Her current job has her managing front-of-house operations for the Denver Performing Arts Complex (Ellie Caulkins Opera House, Temple Hoyne Buell Theatre and Boettcher Concert Hall) with a focus on elevating the guest experience without compromising safety and security. “Over the past year, due to pandemic-related staffing changes, I have also been providing guest service support to Red Rocks Amphitheatre,” she says.
There are times when the job is highly stressful. The coronavirus, after all, has changed so much of her duties and responsibilities. How has she coped? “I am fortunate to live in Colorado and have found that hiking and taking long walks help to cope with the anxiety that sometimes creeps up,” she says. “It’s amazing to take a walking meeting and realize the clarity of thought that comes from moving while working through whatever issue needs to be dealt with at that moment.”
She also copes by leaning on her team. “I love watching the team succeed!” she says. “I work hard to create a culture of empowerment, respect and honesty. I’m not always successful. But when it works, you can see the effect in not only your team, but guests as well.”
She’s especially encouraged by the number of young women entering the business and the future that is ahead of them. Her advice to them is simple and straightforward: “Figure out what kind of life you want in this industry. While we are so incredibly fortunate to do what we do in this industry, we all make sacrifices. We miss special occasions, life events, holidays, etc. We sometimes regret the sacrifices we have to make. But knowing what takes priority in your life early on will help you to find balance and guide your decision-making process. Know what your ‘non negotiables’ are — and know that they will change over time.”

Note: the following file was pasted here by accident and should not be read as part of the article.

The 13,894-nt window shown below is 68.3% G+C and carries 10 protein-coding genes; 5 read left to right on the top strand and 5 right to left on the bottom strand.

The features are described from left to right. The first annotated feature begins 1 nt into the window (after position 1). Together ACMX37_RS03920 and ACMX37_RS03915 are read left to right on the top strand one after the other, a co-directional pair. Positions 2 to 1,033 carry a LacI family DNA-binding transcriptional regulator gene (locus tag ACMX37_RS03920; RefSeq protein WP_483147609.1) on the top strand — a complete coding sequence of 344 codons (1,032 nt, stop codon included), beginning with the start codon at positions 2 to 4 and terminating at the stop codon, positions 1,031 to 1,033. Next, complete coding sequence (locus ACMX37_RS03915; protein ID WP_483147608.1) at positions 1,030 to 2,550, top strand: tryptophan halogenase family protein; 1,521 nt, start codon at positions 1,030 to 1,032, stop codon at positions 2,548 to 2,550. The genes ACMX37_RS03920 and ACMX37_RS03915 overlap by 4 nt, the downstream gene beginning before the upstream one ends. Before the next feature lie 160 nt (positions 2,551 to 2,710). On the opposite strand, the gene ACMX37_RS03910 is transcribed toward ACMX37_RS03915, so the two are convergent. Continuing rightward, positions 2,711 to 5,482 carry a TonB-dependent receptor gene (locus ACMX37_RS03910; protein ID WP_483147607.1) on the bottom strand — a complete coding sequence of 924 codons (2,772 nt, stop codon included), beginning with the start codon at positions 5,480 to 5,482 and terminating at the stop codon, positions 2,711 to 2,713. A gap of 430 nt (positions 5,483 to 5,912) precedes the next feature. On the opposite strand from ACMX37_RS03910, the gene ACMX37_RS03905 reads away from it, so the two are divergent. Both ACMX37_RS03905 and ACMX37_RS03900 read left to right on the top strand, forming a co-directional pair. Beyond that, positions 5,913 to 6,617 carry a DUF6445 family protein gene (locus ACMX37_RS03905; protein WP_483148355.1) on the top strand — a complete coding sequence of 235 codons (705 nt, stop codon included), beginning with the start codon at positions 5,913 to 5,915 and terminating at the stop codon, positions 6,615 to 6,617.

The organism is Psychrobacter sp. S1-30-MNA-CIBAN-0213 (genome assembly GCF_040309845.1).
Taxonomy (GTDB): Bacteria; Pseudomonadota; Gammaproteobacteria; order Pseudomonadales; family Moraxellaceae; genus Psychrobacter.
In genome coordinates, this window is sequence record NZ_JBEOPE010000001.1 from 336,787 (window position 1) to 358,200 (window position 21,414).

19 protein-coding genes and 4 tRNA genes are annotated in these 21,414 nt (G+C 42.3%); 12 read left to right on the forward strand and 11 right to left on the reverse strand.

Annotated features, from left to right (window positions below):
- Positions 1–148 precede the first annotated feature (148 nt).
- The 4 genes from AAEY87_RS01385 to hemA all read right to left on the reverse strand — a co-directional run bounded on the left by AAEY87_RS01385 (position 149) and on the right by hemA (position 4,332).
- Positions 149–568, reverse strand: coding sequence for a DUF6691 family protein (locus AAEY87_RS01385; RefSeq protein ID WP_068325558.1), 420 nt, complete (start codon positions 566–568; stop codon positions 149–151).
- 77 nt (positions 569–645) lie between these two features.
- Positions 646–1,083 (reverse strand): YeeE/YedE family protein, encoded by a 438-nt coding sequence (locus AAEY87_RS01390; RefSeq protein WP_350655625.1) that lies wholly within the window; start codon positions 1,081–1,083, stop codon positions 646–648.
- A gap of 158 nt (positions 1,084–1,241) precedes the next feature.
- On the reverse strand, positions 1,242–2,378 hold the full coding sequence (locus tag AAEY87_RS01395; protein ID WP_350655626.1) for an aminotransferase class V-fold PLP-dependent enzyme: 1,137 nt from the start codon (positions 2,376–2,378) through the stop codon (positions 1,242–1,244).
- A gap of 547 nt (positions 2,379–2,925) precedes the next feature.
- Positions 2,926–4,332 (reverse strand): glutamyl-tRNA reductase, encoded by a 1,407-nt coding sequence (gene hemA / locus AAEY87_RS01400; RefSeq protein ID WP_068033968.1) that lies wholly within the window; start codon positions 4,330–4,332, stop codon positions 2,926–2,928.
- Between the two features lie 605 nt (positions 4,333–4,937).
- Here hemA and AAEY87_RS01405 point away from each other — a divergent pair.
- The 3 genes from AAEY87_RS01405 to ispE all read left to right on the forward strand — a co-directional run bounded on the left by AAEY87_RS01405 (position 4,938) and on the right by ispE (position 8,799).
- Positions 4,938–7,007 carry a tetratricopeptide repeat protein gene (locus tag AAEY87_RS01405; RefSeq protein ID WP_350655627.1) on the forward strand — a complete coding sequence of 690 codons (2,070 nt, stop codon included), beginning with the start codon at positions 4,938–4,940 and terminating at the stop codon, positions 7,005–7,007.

Garza herself has made sacrifices. She doesn’t get to fly home to Michigan to see her family as often as she would like, for instance. Then, there are the realities of serving the paying public. She acknowledges it can sometimes be tough “navigating the terrain in a world where the customer thinks they are always right. While I believe this thinking is outdated, many who enter our venues believe it to be true. Finding the balance between taking care of your guest but also supporting your staff can be a delicate task.”
When things get tough, Garza calls on some old advice she received back in her college days when she was a theatre major. “If you make a mistake, own it. We too often believe that perfection is the ideal. But honesty and transparency mean much more when integrity matters. I make mistakes. And I let my teams see me make mistakes. It’s all about the recovery. Am I learning from those mistakes? Am I allowing others to have input on how we can collectively correct those mistakes? It becomes less about pointing out mistakes others are making and more about working together to ensure we don’t repeat those same mistakes repeatedly.”
Looking ahead, Garza says she and her staff will continue to focus on best practices and how to bring guests back to the various Denver-area venues safely. She encourages her colleagues reading this to continue reaching out to others to share and learn such best practices. She also wants to see our industry take every opportunity to educate government officials on “the importance of what we do.”
Garza concludes, “I tend to be a realist, with overtones of optimism. As an industry, we will get through this. We all have been in too many situations where we were asked to do the impossible, and we did just that. It’s how we are wired. Add to that society’s need for the arts, culture and entertainment … how can we not come back stronger than ever?”
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Tags: Leadership , Women in Ticketing